When deciding whether to include a drug on its formulary, thus making it available to members at the middle co-pay amount, Humana considers whether the drug is being advertised to consumers. Even more importantly, it determines if a drug is considered a first-line treatment. "When you have the combination of a second-line therapy being heavily DTC-ed, you see a lot of people jumping to that therapy right away," said Carol J. McCall, Humana's vice president of pharmacy management. "That particular combination would be a prime target for that highest tier."

While higher co-pays and tiered structures clearly save money for insurers and employers, health plans claim they also stimulate patient-physician dialogue about the effectiveness of different treatments. And, Ms. McCall pointed out, different co-pays help align the financial interests of health plans and doctors, particularly when physicians take pharmacy risk. "The only interests not being served are those of the manufacturer," she said, "but that's OK."

The goal is to take some of the heat off doctors by making patients aware of, and financially responsible for, the economic repercussions of their requests, with the hope that million-dollar promotions might start to lose their appeal. Some fear, however, that as health plans tighten drug lists and shift costs to consumers, drug companies will face the even greater challenge of persuading patients to try specific brand names.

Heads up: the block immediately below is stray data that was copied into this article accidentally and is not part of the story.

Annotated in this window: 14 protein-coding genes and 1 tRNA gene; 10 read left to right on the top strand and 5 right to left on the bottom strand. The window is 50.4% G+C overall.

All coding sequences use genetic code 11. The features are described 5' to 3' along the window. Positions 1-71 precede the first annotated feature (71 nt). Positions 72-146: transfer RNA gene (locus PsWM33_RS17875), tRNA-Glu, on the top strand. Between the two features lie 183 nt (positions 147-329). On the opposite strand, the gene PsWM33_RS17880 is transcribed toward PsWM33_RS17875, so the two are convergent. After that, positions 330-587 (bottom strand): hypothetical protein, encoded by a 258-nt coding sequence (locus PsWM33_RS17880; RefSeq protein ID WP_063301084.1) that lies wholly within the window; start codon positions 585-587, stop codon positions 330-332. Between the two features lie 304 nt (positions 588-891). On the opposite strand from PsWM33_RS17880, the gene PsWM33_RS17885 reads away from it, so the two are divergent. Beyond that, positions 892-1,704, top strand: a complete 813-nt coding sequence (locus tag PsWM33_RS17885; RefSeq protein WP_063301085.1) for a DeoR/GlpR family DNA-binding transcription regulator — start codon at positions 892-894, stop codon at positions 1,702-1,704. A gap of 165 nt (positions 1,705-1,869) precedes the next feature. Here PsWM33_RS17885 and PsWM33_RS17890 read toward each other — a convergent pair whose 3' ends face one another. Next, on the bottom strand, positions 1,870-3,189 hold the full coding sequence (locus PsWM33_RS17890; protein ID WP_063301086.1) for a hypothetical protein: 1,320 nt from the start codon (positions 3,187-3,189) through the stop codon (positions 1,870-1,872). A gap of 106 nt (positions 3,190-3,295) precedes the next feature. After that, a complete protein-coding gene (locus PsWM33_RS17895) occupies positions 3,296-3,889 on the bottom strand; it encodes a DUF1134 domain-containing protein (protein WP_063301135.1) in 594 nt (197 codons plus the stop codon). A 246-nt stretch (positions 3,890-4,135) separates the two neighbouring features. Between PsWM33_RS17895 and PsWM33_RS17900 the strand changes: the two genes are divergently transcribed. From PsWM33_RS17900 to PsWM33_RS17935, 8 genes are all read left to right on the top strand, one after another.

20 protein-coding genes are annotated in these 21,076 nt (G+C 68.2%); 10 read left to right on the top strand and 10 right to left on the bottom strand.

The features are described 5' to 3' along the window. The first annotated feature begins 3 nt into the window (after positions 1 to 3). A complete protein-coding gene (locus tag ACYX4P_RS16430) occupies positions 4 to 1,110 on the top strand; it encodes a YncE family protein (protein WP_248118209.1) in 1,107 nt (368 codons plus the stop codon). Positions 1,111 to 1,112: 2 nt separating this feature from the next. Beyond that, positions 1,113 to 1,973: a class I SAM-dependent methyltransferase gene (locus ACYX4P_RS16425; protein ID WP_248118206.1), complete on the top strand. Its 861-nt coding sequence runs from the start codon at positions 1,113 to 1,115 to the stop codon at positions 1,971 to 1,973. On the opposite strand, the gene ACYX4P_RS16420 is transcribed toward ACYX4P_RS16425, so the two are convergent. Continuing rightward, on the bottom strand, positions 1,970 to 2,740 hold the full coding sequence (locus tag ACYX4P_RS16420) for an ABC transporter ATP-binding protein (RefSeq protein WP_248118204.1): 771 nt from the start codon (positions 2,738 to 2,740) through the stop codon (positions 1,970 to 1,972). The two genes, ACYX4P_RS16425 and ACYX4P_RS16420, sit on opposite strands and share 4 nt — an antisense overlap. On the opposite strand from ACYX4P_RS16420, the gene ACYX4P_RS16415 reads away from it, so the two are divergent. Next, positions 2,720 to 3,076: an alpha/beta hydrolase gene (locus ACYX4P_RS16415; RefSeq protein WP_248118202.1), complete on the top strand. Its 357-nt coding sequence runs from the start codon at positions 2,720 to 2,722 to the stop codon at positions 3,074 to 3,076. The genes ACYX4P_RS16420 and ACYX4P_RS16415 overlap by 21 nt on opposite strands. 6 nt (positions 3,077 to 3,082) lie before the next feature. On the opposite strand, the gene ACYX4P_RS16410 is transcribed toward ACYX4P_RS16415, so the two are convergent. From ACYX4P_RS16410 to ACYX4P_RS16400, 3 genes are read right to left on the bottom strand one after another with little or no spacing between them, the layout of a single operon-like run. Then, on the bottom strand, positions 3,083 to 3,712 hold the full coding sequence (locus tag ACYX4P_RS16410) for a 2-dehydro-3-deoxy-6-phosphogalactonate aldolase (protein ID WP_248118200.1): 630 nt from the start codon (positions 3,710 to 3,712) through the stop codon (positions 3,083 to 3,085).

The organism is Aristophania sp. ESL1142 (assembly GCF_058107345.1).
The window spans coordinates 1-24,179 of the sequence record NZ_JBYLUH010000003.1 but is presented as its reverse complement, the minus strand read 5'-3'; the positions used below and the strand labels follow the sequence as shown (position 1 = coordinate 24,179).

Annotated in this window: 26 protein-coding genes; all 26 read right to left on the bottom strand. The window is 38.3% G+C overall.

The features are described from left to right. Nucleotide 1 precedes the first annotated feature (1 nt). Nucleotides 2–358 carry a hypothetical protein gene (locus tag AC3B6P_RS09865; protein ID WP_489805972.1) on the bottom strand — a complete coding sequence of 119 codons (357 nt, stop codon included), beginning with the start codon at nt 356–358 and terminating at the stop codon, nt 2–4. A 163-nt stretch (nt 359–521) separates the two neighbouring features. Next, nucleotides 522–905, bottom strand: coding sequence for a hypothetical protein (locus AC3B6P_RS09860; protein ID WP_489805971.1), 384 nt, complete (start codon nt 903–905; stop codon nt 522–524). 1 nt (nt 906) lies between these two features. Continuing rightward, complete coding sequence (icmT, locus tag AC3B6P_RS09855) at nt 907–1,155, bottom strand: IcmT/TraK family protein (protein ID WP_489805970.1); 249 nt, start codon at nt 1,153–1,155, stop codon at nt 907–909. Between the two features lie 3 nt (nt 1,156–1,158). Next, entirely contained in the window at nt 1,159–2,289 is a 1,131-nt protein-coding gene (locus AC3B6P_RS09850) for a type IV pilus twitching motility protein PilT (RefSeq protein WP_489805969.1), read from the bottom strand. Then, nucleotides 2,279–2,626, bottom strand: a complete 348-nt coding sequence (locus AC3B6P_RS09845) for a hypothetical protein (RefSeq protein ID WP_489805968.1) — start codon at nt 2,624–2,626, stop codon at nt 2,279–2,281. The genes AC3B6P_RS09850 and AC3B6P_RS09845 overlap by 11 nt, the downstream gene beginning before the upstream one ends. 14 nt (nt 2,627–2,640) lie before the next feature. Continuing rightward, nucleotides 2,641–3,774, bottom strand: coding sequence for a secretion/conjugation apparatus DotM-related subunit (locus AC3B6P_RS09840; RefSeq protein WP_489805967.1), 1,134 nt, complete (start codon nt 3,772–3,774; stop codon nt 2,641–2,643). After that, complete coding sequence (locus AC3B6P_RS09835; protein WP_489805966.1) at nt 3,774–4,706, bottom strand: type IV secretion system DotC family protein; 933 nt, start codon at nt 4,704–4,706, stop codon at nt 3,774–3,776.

In the meantime, regulations will probably not provide any relief. The FDA is expected to issue a final guidance on consumer drug advertising later this year, but analysts say it shouldn't contain any surprises. Despite protests from physicians and the College's recommendation that the FDA should screen commercials before they're released, FDA officials say that the current system is working as planned.

While 30 different drug products have been marketed to consumers since August,1997, the agency has filed only two "warning" letters requiring corrective action. "For the most part, the system has not led to major abuses," said Nancy M. Ostrove, PhD, chief of marketing practices and communications for the FDA. "The pharmaceutical industry is acting fairly responsibly."

Despite the boom in consumer ads, doctors are still king

Although drug companies are pouring big dollars into consumer advertising, they're not pulling back from efforts to get physicians' attention. In fact, they are spending even more to convince physicians to prescribe their products.